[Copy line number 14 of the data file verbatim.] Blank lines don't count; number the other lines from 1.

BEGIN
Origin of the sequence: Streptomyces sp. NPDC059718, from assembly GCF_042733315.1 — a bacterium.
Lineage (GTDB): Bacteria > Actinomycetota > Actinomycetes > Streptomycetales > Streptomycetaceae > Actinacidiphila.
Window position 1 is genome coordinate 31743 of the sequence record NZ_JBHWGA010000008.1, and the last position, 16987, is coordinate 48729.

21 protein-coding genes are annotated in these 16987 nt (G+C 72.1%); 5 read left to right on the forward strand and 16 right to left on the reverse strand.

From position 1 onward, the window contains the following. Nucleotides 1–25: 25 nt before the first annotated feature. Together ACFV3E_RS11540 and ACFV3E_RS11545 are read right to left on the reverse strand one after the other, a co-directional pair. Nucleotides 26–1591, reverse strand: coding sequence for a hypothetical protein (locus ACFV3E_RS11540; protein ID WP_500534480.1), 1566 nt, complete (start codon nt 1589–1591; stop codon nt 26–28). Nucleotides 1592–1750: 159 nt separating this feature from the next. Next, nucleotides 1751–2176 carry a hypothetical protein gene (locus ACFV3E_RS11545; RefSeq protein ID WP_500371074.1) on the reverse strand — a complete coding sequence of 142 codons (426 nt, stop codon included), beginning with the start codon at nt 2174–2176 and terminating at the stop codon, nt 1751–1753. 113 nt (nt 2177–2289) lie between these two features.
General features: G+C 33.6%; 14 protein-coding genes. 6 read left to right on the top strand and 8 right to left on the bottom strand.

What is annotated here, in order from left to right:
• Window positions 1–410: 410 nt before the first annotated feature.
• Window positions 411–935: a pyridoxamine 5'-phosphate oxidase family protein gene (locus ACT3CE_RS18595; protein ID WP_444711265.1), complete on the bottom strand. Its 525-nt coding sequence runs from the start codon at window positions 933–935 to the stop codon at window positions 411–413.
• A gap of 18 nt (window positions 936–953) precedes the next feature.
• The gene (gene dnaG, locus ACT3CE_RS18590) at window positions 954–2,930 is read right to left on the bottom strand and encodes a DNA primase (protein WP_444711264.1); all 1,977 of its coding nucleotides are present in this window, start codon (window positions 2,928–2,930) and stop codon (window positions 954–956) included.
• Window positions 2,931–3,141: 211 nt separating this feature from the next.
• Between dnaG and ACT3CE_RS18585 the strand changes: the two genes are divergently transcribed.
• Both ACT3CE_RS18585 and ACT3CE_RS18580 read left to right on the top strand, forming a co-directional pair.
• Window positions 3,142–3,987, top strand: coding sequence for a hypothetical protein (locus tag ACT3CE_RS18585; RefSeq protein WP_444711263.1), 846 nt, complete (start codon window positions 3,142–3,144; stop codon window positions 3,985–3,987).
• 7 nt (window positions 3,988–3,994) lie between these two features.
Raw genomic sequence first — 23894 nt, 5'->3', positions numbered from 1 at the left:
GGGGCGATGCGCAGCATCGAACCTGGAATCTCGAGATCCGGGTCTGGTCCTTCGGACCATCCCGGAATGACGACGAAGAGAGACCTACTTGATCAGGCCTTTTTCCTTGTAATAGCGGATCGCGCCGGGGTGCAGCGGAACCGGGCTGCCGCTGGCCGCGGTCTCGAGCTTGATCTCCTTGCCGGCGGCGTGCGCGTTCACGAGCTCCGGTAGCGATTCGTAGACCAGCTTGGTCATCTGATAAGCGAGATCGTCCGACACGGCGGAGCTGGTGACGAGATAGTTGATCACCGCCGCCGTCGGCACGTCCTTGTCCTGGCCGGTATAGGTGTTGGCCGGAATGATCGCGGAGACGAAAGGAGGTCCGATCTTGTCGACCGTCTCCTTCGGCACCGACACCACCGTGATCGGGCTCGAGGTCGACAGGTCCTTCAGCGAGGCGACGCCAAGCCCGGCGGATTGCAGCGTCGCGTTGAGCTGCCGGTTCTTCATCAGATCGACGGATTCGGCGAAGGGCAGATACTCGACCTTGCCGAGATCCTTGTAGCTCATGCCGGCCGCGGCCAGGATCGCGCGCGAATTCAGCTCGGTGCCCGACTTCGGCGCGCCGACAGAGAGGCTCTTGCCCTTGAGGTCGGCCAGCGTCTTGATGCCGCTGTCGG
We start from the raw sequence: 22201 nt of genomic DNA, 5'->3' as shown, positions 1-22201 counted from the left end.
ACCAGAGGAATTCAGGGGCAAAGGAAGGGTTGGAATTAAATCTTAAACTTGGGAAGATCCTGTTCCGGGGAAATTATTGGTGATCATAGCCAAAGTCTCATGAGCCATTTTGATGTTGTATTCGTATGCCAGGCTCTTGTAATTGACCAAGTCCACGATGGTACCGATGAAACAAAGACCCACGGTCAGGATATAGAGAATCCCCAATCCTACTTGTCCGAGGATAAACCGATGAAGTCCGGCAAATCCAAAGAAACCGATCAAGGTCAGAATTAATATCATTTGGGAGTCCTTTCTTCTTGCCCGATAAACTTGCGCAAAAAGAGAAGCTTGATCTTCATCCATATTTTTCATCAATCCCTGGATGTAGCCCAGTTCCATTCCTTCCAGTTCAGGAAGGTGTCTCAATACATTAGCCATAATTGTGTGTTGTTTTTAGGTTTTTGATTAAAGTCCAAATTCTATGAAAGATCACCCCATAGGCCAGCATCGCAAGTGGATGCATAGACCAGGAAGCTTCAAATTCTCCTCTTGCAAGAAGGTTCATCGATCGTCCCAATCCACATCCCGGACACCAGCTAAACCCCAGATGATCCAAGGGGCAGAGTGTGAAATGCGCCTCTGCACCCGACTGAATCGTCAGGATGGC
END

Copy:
• Both ACT3CE_RS18585 and ACT3CE_RS18580 read left to right on the top strand, forming a co-directional pair.